This is the moment we’ve been waiting for since launching our campaign to sponsor a guide dog last summer – our Yours puppy is here! Earlier this month, we introduced you to the litter that included our bouncing boy, and now we can exclusively announce which of the lovely puppies is the one we’ll be sponsoring throughout his life – and what he’s called!
When we asked you to come up with a name for our guide dog, we received hundreds of suggestions, so a huge ‘thank you’ to everyone who took the time to write in. We could only pick one, though, and that honour went to Julie Lock, who chose the name “Keller”. She explains: “The Irish meaning for Keller is companion, and of course, the deafblind American author Helen Keller was a true inspiration.” Julie also has a personal reason for supporting the charity – her 13-year-old daughter Alex has recently been accepted on to the waiting list for a guide dog.
So what is Keller like? Well, we went to meet him, and are pleased to report he is absolutely adorable! A very relaxed puppy, he is immediately comfortable around people – in fact, it was difficult to get him to run around in his outside play area, he just kept coming back to us! He’s also very inquisitive (he couldn’t get enough of the camera when we were taking snaps!) and adapts well to new situations.
At six weeks old Keller completed a Puppy Profiling Assessment – a unique tool that every puppy goes through to help the Guide Dogs staff get a better sense of their personality traits. This meant that Keller played a series of special games with the Guide Dogs staff to assess his behaviour and progress. For instance, one game involved playing a sound through a CD Player to see how Keller reacted to a new unknown noise, and he was asked to follow the assessor to see if he was starting to pick up on commands.
From this assessment, puppies are grouped as introverts or extroverts. Dogs in each of these groups tend to have common characteristics, and knowing this allows the Guide Dogs team to identify a puppy’s personal needs throughout the selection and training processes. Helen Whiteside, Canine Research Associate for Guide Dogs, says, “It’s about giving each dog the best possible start in life.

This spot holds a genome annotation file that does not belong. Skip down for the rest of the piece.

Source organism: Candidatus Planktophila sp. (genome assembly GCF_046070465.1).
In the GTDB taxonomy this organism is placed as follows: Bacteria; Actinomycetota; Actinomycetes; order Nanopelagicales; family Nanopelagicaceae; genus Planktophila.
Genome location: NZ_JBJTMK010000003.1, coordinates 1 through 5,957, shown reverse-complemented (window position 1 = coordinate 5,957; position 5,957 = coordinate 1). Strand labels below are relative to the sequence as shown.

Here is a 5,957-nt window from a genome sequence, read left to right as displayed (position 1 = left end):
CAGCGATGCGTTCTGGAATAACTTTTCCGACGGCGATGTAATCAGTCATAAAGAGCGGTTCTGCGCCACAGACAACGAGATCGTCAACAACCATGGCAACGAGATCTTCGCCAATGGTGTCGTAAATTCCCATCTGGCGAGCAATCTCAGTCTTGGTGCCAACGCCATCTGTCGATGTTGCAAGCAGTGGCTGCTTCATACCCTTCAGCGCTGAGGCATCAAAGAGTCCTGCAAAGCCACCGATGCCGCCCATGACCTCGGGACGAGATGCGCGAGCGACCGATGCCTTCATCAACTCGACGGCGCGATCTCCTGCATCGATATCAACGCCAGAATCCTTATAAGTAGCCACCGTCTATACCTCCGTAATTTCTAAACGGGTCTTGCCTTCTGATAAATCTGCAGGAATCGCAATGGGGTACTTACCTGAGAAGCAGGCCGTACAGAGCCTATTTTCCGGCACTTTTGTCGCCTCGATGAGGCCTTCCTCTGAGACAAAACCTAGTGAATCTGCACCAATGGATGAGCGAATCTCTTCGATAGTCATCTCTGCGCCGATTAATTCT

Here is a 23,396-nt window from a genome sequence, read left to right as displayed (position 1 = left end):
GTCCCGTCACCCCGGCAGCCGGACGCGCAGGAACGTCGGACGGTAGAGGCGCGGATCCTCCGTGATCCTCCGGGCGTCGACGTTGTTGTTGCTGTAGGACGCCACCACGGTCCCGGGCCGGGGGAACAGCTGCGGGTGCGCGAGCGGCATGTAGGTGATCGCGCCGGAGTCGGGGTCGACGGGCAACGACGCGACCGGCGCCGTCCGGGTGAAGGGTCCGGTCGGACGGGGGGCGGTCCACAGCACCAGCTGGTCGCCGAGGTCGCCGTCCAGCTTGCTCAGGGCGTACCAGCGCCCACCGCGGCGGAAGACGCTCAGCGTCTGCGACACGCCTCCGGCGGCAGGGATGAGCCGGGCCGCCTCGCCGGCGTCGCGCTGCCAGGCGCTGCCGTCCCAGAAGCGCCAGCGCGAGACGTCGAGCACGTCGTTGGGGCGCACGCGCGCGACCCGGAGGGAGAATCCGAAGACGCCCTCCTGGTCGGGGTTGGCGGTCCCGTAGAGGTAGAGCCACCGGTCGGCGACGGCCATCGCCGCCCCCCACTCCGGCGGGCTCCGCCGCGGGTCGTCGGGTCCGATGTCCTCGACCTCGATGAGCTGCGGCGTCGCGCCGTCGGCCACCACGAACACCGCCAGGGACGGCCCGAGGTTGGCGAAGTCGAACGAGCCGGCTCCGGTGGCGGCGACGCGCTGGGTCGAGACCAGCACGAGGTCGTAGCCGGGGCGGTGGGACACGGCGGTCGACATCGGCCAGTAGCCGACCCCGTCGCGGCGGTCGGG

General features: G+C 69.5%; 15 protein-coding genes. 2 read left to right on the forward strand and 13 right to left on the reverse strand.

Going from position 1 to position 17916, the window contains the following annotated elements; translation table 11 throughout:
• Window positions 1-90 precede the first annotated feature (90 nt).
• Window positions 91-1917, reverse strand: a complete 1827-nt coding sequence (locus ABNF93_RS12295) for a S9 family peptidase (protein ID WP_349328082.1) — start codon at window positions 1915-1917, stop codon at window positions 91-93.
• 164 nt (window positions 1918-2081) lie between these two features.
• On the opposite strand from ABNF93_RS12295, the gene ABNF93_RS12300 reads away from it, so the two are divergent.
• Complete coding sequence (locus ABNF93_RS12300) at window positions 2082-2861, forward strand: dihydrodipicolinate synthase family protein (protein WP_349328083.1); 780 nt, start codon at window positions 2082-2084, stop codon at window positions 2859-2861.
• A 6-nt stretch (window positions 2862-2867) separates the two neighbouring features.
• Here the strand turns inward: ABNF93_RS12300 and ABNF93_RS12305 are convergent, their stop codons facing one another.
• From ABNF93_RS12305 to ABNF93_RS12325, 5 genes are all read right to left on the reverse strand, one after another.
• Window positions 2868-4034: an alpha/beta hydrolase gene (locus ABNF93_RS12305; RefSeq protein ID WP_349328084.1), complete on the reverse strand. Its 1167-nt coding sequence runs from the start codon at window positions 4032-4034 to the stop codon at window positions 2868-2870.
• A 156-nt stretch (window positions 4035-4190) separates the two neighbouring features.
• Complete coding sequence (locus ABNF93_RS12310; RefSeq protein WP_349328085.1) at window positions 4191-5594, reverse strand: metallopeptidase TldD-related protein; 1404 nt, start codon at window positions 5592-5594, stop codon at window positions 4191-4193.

It lets us make more informed decisions about the kind of environment the puppy may thrive in, and make recommendations to puppy walkers about what socialisation techniques to try.”We’ve been told Keller is a low level introvert which means he is an easy going chap and an ideal candidate for a first time puppy walker. This is because he is more likely to be flexible and adapt to training easily.
Puppy profiling is a fairly new concept, having being used for just over a year, but it has taken more than 10 years of extensive scientific research by Guide Dogs to develop. The charity initially tried to use the Puppy Aptitude Test used by other organisations to assess working dogs, but this didn’t identify the behaviours needed for guide dogs. Together with Nottingham University, Guide Dogs took on numerous projects to observe the behaviour of thousands of puppies, and analysed the data to devise this brand new assessment.
Helen, who has been heavily involved with the development process, says: “We are still getting information back now from the dogs we first started with, which helps us to widen our knowledge of how behavioural traits affect guide dogs throughout their life.
The more information we have, the better our breeding programme is, and the better welfare we can provide for both the dogs and their owners. This way we can also make sure that we are making the most of every penny we receive.”
The charity requires funding to continue developing groundbreaking programmes such as the Puppy Profiling Assessment. Guide Dogs relies entirely on donations from the public – two out of three guide dogs wouldn’t exist without gifts in Wills. Imagine what a legacy it would be to know the money you had left in your Will was enabling Guide Dogs to keep undertaking amazing research, and provide a better future for their animals and owners.
Keller will soon move in with his puppy walker, where he will live until he is about one year old. We’ll get regular updates on his progress – we can’t wait to hear how he gets on! Remember, though, that Guide Dogs still needs our support to fund Keller’s journey to becoming a fully-trained guide dog – so please keep your donations coming!
To find out more about leaving a gift in your Will, contact Guide Dogs on 0845 603 1477 or visit www.guidedogs.org.uk/giftsinwills
How to help get our pup through training
We still need your help to get our pup through training! If you’d like to make a donation you can do it:
ONLINE: Yours Puppy donation
CALL: 0870 240 6993 (quoting the reference ‘Yours Puppy’)
TEXT: YOURS to 70020 to give £3*
POST: Freepost Plus RTCG-GHHH-YBUG, Yours Puppy, Guide Dogs, Hillfields, Reading Road, Burghfield Common, Reading, RG7 3YG. Make your cheque payable to ‘Guide Dogs’ and write ‘Yours puppy’ on the back (please include your name and address).
*You will be charged £3 plus one message at your standard rate. The appeal will receive 99-100 percent of your donation, depending on your provider. By using this service you agree that Guide Dogs may call you in the future. If you’d rather they didn’t, please text NOTHANKS to 83310, UK mobiles only